– settlement of the sale of the home is delayed or falls through for reasons outside of the taxpayer’s control.

(These are the same factors that the Commissioner will consider in deciding whether to exercise the discretion where an application is made to the ATO to extend the 2 year period.)

2/. The home must be listed and actively managed for sale as soon as practically possible after such matters have been resolved.

3/. The sale of the home must be “settled” within six months of its listing.

4/. The delay in the sale or disposal of the home cannot be due to any of the following matters:

– the taxpayer waiting for the property market to pick up;

– refurbishment of the home to improve its sale price;

– “inconvenience” on the part of the LPR or beneficiary to organise the sale; or

– unexplained periods of inactivity by the LPR in attending to the administration of the estate.

5/. The taxpayer must not require more than a 12-month extension to self-assess an extension. If a longer period is required, a formal application must be made to the Commissioner.

Of course, when the guidelines are finalised, it may well contain major changes from the draft – in which case nothing will substitute for a thorough reading of the final text itself.

More details…
It is also necessary to note several other things about the operation of the sale within two years rule.

Firstly, the rule also applies to any “dwelling” that was acquired by the deceased prior to 20 September 1985, regardless of how it was used by the deceased. On the other hand, an inherited post-CGT home must meet the requirement of being the deceased’s “main residence at their date of death and not then being used to produce assessable income”. But in the common case where the deceased resided in a nursing home before their death, the absence concession can be used to meet the requirement of the home “being the deceased’s main residence at their date of death”.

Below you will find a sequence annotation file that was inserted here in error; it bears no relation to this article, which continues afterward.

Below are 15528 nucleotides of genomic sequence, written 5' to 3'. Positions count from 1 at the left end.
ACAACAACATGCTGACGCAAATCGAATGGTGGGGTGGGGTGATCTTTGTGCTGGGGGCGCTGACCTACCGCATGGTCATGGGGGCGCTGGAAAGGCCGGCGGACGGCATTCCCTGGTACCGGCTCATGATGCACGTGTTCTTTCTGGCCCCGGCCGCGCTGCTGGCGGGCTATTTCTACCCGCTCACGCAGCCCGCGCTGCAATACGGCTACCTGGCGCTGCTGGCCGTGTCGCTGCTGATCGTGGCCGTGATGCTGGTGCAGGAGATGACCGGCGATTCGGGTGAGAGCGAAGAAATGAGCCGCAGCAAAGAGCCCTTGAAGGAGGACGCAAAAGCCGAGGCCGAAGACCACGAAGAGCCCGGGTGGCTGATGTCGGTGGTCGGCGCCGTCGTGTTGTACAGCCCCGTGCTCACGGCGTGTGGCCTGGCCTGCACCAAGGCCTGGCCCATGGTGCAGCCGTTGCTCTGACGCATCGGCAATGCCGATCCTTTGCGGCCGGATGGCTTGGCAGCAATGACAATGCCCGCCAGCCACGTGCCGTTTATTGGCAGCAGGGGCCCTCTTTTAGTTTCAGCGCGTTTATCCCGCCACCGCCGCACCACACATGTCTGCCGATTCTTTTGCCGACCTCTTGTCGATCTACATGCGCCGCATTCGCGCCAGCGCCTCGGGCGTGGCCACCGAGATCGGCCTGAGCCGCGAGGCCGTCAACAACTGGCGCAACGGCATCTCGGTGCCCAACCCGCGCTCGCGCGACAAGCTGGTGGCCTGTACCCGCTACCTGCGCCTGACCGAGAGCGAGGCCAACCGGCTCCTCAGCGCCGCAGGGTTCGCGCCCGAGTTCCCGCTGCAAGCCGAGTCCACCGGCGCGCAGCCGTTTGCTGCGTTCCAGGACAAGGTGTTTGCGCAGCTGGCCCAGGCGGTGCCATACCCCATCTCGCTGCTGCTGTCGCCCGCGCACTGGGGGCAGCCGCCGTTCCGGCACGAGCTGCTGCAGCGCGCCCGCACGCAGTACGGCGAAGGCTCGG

Secondly, even if a sale or disposal is not realised within the required two years (or such further time as allowed) all is not lost — the taxpayer who inherits the home will still get a “cost base” equal to the home’s market value at the deceased’s date of death to calculate any CGT liability (see s 128-15(4), Item 3). And with the benefit of the 50% CGT discount (and the CGT small business concessions, if relevant), any such liability may be quite minimal.

Thirdly, the CGT exemption for sale within two years does not just apply to an inherited home per se. It also applies to an inherited “interest” in a home. This means that a person who, say, inherits 50% of a home may well obtain the exemption while the beneficiary in respect of the other 50% interest may not. This typically occurs where a 50% joint owner sells their interest to the other 50% owner within two years, but the other party does not dispose of their inherited interested within that time.

Fourthly, an LPR or a beneficiary can also acquire a full CGT exemption under s 118-195 if, from the time of the deceased’s death until its sale etc, it was the main residence of a surviving spouse, a person with a right to occupy the dwelling or the beneficiary who inherits it. And like the sale within two-year rule, it requires that the inherited home was either a pre-CGT dwelling of the deceased or their main residence at their date of death and was not then being used for producing assessable.

Partial exemption
Finally, if a full CGT exemption is not available under the rules in s 118-195, then the rules in s 118-200 automatically apply to work out the amount of any partial CGT exemption.